Robert Babbage (M.S. in Commerce ’10) is a Co-Founder and the CFO of Taihu Brewing, a producer, distributor and retailer of craft beer in Taiwan.
What made you decide to start your own business and how did you come up with the idea?
My partner and I worked for banks in New York before moving to Asia to start a private investment firm. We are predominantly contrarian investors with a focus on private opportunities where we can hopefully have some degree of direct influence or control. As we traveled across Asia examining these opportunities we typically drank craft beer. What we found was frequently overpriced, old, and not treated properly. We love craft beer, and we thought it should be done better in Asia. That experience is the genesis of Taihu Brewing.
In 2014 we made a decision to focus more on proprietary investments (so much smaller) and spend more time examining opportunities in Taiwan. Taiwan is a contrarian’s dream. It has been largely neglected by the investment community in favor of China the past twenty years. The culture, people, business environment, and rule of law are phenomenal. Taiwan has a rich legacy of highly skilled manufacturing, a highly educated workforce, and great living standards. Finally, we believe Taiwan is the most logical place to launch and test a concept before entering China (and exponentially increasing complexity and risk).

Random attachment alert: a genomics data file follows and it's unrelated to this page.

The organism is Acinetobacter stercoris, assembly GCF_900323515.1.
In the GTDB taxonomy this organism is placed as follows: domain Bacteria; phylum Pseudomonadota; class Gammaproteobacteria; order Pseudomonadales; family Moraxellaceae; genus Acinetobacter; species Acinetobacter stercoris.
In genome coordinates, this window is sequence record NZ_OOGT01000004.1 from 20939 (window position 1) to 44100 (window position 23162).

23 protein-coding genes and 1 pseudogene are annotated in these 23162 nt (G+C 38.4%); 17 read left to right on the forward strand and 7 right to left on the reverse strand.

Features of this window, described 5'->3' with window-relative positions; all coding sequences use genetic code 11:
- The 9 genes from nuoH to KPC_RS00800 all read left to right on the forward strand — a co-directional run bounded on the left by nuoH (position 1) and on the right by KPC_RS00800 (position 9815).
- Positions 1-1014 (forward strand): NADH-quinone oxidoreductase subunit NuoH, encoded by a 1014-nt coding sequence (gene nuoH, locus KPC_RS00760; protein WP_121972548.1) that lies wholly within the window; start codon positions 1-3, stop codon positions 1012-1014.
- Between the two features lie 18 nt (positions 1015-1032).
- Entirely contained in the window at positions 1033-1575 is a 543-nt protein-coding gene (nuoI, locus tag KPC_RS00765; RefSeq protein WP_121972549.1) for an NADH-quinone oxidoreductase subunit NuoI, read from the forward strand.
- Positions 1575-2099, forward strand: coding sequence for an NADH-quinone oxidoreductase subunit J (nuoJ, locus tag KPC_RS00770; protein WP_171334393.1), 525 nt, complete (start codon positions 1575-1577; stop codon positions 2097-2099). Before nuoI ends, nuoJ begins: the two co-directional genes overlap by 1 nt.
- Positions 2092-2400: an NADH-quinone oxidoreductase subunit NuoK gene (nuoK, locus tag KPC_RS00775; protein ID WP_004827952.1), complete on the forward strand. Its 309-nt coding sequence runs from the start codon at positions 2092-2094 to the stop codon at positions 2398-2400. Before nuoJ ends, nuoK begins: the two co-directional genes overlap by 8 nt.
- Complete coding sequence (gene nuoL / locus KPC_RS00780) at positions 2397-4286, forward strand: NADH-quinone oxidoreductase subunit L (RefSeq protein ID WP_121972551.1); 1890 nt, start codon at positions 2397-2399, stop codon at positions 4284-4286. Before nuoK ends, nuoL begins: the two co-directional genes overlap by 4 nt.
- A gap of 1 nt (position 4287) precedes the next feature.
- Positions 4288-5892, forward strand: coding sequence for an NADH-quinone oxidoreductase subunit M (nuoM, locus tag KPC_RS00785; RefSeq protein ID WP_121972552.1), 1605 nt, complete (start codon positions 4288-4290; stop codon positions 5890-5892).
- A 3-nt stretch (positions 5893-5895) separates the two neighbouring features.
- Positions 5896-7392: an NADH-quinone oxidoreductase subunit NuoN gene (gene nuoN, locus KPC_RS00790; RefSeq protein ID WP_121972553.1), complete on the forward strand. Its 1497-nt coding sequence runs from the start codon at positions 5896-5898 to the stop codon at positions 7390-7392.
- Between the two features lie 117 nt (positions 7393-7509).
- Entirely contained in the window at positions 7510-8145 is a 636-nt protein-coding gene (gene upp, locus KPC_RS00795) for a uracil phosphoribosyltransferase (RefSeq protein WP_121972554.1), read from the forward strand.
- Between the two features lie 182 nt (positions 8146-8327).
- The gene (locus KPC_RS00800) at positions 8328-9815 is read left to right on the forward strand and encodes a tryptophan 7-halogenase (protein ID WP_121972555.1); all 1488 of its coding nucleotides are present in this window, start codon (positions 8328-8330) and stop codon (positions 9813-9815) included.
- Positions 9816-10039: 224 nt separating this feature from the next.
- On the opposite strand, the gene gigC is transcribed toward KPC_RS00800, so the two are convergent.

When we moved to Taiwan we were running into the beer issues we had experienced in the past and we were incredibly fortunate to meet a couple of like-minded people who eventually became our co-founders. We still invest inside and outside of Taiwan, but Taihu Brewing takes up the majority of our time.
So what is Taihu Brewing? We’re a vertically integrated craft beer company. We brew (one existing brewery and currently building another, much larger, facility), we import and distribute (fifteen brands from the United States and one from Japan), and we have retail locations. We are launching distribution and retail in China later this year. Our team has just over forty people, and we’ll likely have about eighty by the end of 2016.
How do you think about building your business and scaling it?
We have a very long-term view. Our ultimate goal is build the best beer company in Taiwan and to have some effect on how beer tastes in Asia. Our daily way of addressing this goal is to put quality above all else.
What is one piece of advice that you would give commerce students and other alumni?
Students: paraphrasing Twain, try not let schooling interfere with your education (too much).
Alumni: Read voraciously, surround yourself with people you respect and admire, constantly test your boundaries, and stay in good shape.
Is there anything else you want to share about your company or your experience?
Let me know when you’re in Taiwan and want to meet up for a beer!